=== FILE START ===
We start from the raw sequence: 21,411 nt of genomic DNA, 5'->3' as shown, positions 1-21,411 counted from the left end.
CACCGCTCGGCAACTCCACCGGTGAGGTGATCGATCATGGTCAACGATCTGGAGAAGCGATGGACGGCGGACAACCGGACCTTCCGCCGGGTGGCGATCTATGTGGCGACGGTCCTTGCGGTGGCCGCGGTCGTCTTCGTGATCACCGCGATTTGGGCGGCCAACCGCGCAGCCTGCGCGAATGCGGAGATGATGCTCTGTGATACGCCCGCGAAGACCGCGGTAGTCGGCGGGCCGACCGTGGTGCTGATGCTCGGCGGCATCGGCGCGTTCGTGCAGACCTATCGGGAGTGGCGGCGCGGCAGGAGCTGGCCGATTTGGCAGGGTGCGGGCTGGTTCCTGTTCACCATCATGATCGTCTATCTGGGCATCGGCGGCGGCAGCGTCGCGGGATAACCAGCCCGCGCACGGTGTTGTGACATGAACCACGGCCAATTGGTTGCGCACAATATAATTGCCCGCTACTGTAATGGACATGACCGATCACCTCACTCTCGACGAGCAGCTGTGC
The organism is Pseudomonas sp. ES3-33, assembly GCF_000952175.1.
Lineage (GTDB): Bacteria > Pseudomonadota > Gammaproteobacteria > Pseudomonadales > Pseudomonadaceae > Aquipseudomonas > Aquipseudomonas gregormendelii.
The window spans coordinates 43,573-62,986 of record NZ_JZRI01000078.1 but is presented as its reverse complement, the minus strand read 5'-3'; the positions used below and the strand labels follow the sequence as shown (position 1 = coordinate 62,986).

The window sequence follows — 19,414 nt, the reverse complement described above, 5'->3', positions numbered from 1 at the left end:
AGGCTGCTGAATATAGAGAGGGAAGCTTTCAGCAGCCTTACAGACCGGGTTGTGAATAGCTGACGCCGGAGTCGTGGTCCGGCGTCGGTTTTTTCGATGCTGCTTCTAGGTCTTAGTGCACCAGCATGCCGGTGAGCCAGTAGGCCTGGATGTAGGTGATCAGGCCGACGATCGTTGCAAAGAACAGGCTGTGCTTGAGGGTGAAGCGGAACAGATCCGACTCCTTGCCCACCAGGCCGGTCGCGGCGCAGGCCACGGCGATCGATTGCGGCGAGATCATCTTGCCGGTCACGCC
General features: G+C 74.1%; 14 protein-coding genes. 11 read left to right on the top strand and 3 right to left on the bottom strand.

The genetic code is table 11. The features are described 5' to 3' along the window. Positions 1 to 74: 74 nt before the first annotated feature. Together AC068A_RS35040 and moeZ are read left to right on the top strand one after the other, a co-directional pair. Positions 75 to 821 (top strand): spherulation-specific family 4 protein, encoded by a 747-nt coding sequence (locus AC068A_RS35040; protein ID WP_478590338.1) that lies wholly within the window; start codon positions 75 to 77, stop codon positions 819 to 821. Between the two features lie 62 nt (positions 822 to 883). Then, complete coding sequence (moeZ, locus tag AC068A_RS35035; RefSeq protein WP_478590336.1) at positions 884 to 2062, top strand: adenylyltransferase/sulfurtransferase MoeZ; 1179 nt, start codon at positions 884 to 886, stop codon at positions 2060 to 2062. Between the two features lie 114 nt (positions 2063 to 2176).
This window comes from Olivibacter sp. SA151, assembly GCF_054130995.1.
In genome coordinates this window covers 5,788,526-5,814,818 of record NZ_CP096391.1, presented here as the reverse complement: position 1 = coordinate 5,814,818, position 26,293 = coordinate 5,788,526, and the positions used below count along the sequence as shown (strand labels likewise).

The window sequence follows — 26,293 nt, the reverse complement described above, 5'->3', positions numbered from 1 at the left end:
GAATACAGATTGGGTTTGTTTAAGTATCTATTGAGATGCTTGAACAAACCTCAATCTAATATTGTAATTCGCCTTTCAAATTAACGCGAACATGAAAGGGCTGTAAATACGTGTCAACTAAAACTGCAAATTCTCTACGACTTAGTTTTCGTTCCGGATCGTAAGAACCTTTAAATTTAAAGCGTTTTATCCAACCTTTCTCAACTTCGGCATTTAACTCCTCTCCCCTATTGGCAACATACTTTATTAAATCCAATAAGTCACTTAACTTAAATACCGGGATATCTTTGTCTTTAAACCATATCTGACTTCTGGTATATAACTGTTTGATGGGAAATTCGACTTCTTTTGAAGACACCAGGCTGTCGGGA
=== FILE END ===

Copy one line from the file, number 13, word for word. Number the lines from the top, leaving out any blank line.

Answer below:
GAATACAGATTGGGTTTGTTTAAGTATCTATTGAGATGCTTGAACAAACCTCAATCTAATATTGTAATTCGCCTTTCAAATTAACGCGAACATGAAAGGGCTGTAAATACGTGTCAACTAAAACTGCAAATTCTCTACGACTTAGTTTTCGTTCCGGATCGTAAGAACCTTTAAATTTAAAGCGTTTTATCCAACCTTTCTCAACTTCGGCATTTAACTCCTCTCCCCTATTGGCAACATACTTTATTAAATCCAATAAGTCACTTAACTTAAATACCGGGATATCTTTGTCTTTAAACCATATCTGACTTCTGGTATATAACTGTTTGATGGGAAATTCGACTTCTTTTGAAGACACCAGGCTGTCGGGA